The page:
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Letter of Joseph J. Hoyle to Sarah Hoyle, July 5, 1864


Letter of Joseph J. Hoyle to Sarah Hoyle, July 5, 1864


Joseph Hoyle wrote to his wife to notify her that they had changed positions again, this time near Petersburg and the Weldon Rail Road. He told her how the dry and hot weather was taking a toll on the men. He had heard that there are Union forces near where his wife was living and he told her that if that was true they all must act like soldiers. He closed the letter by telling her how he had seen one of his relatives and heard from one of her brothers.


Hoyle, Joseph J.


Jeffrey M. Girvan, ed., Deliver Us from this Cruel War: The Civil War Letters of Lieutenant Joseph J. Hoyle, 55th North Carolina Infantry (Jefferson, NC: McFarland and Company, 2010), 182-183.




Rodgers, Keely




Petersburg, Virginia

Original Format



Near Petersburg, Va.
July 5th, 1864

My Dear wife:
This will inform you that we have again changed positions. Day before yesturday we left the north side of the James River and are now in position on the right of the lines around Petersburg, near the Weldon Rail Road. The enemy is about a mile off at this point, but further to our left. The lines are in close proximity and picket firing is constantly going on. Though this has been the condition for some time now, and I think it doubtful whether Grant makes another general attack from his present lines. We are having very dry and hot weather for some time now, and suffer a great deal from the heat, as we frequently have to lie in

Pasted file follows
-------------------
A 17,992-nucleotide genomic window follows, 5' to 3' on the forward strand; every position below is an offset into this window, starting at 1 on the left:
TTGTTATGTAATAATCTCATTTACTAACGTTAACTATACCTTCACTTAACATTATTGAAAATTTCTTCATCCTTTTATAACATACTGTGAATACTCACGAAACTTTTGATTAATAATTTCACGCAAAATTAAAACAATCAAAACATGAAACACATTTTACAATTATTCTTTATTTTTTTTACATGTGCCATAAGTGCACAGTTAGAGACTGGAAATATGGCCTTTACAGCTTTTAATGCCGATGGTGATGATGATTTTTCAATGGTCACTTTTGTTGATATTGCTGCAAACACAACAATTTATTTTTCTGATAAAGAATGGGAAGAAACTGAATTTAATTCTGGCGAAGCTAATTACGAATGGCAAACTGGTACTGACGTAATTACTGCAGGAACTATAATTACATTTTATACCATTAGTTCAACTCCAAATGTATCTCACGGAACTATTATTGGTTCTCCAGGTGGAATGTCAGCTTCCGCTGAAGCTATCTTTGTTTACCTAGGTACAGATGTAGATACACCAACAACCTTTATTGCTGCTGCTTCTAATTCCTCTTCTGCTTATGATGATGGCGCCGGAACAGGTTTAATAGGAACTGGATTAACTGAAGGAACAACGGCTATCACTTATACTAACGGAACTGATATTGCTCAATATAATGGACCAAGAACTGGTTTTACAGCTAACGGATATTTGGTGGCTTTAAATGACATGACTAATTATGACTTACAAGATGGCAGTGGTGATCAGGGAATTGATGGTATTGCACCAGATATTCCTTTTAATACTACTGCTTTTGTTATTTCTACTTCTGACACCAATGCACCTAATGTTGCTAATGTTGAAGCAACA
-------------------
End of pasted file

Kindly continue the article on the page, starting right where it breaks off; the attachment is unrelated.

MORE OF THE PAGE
line through open fields exposed to the sun. And when we march, the dust is excessively hard on us. I do hope, and pray, this hard campaign will soon end, and with it this cruel war also. And I must say that I now look forward to the future with some emotions of encouragement and renewed hope. I have just heard that the yankees have been in Morganton, and at Camp Vance. I do not know whether it is true or not, but if the yankees get among you up there, you must all act the part of soldiers, and they will not find it convenient to stay with you long. Let us be patient, and trust a just and merciful God for the issue and our deliverence will come. I saw W. B. Hoyle yesturday safe and well. I received a letter from W. R. Self bearing date of the 27th inst. He was then at Stanton, and well. My respects to all — As ever, yours in hope & love.
My own Dear Sarah, Joe

July 7 — This morning leaves me well. Nothing unusual
has occurred.


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Hoyle, Joseph J., Letter of Joseph J. Hoyle to Sarah Hoyle, July 5, 1864, Civil War Era NC, accessed May 21, 2024,